Nigerian Ed-Tech Company, Pluralcode, is on a mission to build Africa’s largest tech school

Today, computing technology represents a major source of growth and development all across the world, but there are few regions where it is proving more vital than Africa.

The last decade has seen hundreds of tech startups emerging across Africa, driving innovation and providing significant employment, particularly for its youth population. However, It is also a well-documented fact that the African continent has not kept pace as it should with global technological advancement.

Conversations around global, high-tech innovations typically focus on the United States, Europe and Asia, largely ignoring Africa despite its status as the world’s second-largest continent. Researchers have estimated that at least a quarter of the population of Africa has internet access, with some perspective that three-quarters of residents will be connected by 2030. While these numbers show potential, they do not represent closing of the global competence gap.

The Talent Gap:
The bulk of the problem lies with a scarcity of top-level talents in tech. Amidst a ‘Japa Wave’ that drains the available talents and the inadequacy of most Institutions of Higher Education to churn out competent talents in tech, there simply aren’t enough competent people to fill in gaps and help the continent innovate faster.

Pluralcode’s Move:

The most accessible way to build Africa’s relevance in the fast-globalizing world of technology is to produce more high-level talent, which in turn leads to more innovation, which then draws in more investment and global interest. Pluralcode has stepped up to the challenge to build one of Africa’s largest Schools of Technology. Nduka Ukpabi (Founder & Chief Executive Officer) explained this mission in his own words.

“Our mission is to create a school, an essential talent incubator where thousands of young Africans every year can learn important skills and access the career opportunities they need in order to compete globally. We cannot shy away from what needs to be done and so we have to take on this mission one step at a time”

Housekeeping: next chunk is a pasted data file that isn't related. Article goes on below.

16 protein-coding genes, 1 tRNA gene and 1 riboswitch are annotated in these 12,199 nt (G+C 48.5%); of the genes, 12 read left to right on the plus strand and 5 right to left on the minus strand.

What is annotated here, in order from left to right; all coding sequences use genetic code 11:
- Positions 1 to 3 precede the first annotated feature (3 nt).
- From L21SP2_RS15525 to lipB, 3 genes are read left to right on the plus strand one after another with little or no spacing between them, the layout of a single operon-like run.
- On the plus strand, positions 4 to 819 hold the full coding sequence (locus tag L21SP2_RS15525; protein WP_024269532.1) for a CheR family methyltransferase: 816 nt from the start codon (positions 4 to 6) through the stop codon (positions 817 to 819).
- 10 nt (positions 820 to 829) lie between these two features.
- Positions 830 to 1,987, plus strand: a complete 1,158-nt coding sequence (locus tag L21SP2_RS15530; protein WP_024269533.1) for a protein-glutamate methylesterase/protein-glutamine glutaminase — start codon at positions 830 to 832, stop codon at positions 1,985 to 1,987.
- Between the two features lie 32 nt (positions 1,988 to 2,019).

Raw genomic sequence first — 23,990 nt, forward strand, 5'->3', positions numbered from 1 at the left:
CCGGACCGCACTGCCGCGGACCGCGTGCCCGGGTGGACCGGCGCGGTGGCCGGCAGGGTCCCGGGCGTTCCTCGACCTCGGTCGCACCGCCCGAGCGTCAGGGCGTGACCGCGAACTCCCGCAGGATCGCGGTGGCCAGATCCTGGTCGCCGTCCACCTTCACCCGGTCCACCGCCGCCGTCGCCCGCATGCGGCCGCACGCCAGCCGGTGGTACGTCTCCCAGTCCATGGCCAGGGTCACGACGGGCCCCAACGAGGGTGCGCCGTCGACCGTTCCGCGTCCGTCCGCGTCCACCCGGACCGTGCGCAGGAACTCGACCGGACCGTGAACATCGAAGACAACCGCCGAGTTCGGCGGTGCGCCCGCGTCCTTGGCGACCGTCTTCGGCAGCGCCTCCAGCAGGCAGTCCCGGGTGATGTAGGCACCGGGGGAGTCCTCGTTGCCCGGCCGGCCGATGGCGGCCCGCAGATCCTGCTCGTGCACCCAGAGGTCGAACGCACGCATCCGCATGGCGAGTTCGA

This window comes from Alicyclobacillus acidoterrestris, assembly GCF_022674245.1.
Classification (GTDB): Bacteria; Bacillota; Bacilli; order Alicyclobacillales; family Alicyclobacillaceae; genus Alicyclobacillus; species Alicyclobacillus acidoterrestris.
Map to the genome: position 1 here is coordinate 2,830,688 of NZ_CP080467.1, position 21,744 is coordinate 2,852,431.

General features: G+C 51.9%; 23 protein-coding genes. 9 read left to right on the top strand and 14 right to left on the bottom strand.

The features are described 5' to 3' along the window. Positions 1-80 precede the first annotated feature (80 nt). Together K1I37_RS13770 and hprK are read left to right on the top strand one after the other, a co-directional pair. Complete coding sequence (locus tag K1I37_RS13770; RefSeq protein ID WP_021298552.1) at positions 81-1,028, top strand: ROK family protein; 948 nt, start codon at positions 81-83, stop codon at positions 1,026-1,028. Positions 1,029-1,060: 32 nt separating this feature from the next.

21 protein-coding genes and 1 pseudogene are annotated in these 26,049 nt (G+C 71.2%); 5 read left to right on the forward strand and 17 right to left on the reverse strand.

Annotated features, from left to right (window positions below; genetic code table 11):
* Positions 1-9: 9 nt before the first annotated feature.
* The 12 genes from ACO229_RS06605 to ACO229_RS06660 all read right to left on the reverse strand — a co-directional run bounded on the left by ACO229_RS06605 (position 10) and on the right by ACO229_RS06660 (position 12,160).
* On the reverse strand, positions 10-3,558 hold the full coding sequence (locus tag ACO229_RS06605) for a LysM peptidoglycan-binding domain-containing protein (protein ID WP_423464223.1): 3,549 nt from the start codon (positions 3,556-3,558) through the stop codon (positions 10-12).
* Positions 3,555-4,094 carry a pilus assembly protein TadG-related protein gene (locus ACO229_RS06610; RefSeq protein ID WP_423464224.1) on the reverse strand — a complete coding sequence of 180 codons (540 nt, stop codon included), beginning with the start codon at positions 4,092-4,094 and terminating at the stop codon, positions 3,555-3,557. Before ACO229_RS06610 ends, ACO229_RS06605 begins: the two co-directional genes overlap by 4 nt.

There’s no doubt that there’s been some tech acceleration being cultivated across Africa – in the year 2021, African tech startups pulled in over $4 Billion of external investment, which is a major uptick from 2019 where about $2 Billion worth of investment was pulled in (TechCrunch cited). This is an indicator that the continent is ready to play in the major leagues and as such, it is important that we upskill the continent’s young population as well to match this demand.

PluralCode’s approach to education not only trains students to be professionals but prepares them for job opportunities with their Career Labs Initiative which exposes them to the challenges they will encounter and opportunities they need in order to break into the industry post-studies; something which is lacking in many traditional learning institutes. Students can also access programs across Design, Product, Data, Engineering, Cloud and Blockchain Faculties and benefit from excellent mentors and learning flexibility to fit into their daily pursuits.

“Our flexibility both in learning schedule and tuition plans allows us to champion inclusiveness both of different economic classes and different backgrounds and professions.” Nduka Ukpabi added.

One thing is fact, high tech skills have never been fully taught in tertiary institutions, which is a factor negating the development of technology in Africa. That’s why it’s imperative that tech schools provide these platforms for young people to learn. PluralCode is set to be at the forefront of that initiative with solutions that significantly breaks down the barriers to acquiring a profitable skill.

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